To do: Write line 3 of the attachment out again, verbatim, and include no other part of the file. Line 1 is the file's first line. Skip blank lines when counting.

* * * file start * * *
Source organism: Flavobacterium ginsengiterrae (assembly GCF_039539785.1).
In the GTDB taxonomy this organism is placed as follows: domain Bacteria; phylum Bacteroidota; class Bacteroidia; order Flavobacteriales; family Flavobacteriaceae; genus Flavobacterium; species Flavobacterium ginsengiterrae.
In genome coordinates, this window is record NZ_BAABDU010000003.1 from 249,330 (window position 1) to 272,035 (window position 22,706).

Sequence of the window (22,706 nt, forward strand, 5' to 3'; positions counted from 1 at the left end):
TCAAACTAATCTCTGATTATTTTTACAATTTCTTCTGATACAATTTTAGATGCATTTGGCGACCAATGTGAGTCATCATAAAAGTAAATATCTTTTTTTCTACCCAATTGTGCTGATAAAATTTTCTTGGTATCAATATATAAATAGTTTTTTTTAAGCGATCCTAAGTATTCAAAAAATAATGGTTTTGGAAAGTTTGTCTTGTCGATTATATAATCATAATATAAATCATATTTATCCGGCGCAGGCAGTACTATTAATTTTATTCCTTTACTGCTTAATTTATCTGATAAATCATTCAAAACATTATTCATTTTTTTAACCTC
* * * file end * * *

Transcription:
In genome coordinates, this window is record NZ_BAABDU010000003.1 from 249,330 (window position 1) to 272,035 (window position 22,706).